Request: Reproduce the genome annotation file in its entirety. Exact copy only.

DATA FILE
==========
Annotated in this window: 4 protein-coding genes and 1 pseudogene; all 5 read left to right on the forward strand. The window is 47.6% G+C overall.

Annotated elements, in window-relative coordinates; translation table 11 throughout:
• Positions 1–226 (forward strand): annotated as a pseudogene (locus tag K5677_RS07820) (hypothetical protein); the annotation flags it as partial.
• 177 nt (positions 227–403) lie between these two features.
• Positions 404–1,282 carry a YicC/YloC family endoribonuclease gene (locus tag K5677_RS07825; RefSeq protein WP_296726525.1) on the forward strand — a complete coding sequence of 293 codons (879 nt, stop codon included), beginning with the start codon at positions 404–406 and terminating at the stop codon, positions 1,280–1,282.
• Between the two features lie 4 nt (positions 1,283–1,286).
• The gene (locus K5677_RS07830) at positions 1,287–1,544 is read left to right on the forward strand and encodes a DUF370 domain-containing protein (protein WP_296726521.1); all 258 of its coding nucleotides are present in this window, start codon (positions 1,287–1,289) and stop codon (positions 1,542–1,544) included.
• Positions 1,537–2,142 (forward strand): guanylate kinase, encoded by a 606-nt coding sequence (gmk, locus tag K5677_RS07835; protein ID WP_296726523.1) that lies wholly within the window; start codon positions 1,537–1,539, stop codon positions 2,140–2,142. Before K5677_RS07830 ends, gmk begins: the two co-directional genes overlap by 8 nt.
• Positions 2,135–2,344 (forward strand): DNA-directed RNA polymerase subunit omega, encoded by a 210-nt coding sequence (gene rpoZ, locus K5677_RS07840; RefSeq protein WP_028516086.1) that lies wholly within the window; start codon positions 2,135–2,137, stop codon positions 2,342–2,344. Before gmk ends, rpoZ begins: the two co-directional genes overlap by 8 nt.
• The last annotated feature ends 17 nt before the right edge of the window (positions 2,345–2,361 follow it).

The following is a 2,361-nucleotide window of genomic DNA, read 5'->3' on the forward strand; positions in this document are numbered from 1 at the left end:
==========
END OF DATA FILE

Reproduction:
Annotated in this window: 4 protein-coding genes and 1 pseudogene; all 5 read left to right on the forward strand. The window is 47.6% G+C overall.

Annotated elements, in window-relative coordinates; translation table 11 throughout:
• Positions 1–226 (forward strand): annotated as a pseudogene (locus tag K5677_RS07820) (hypothetical protein); the annotation flags it as partial.
• 177 nt (positions 227–403) lie between these two features.
• Positions 404–1,282 carry a YicC/YloC family endoribonuclease gene (locus tag K5677_RS07825; RefSeq protein WP_296726525.1) on the forward strand — a complete coding sequence of 293 codons (879 nt, stop codon included), beginning with the start codon at positions 404–406 and terminating at the stop codon, positions 1,280–1,282.
• Between the two features lie 4 nt (positions 1,283–1,286).
• The gene (locus K5677_RS07830) at positions 1,287–1,544 is read left to right on the forward strand and encodes a DUF370 domain-containing protein (protein WP_296726521.1); all 258 of its coding nucleotides are present in this window, start codon (positions 1,287–1,289) and stop codon (positions 1,542–1,544) included.
• Positions 1,537–2,142 (forward strand): guanylate kinase, encoded by a 606-nt coding sequence (gmk, locus tag K5677_RS07835; protein ID WP_296726523.1) that lies wholly within the window; start codon positions 1,537–1,539, stop codon positions 2,140–2,142. Before K5677_RS07830 ends, gmk begins: the two co-directional genes overlap by 8 nt.
• Positions 2,135–2,344 (forward strand): DNA-directed RNA polymerase subunit omega, encoded by a 210-nt coding sequence (gene rpoZ, locus K5677_RS07840; RefSeq protein WP_028516086.1) that lies wholly within the window; start codon positions 2,135–2,137, stop codon positions 2,342–2,344. Before gmk ends, rpoZ begins: the two co-directional genes overlap by 8 nt.
• The last annotated feature ends 17 nt before the right edge of the window (positions 2,345–2,361 follow it).

The following is a 2,361-nucleotide window of genomic DNA, read 5'->3' on the forward strand; positions in this document are numbered from 1 at the left end: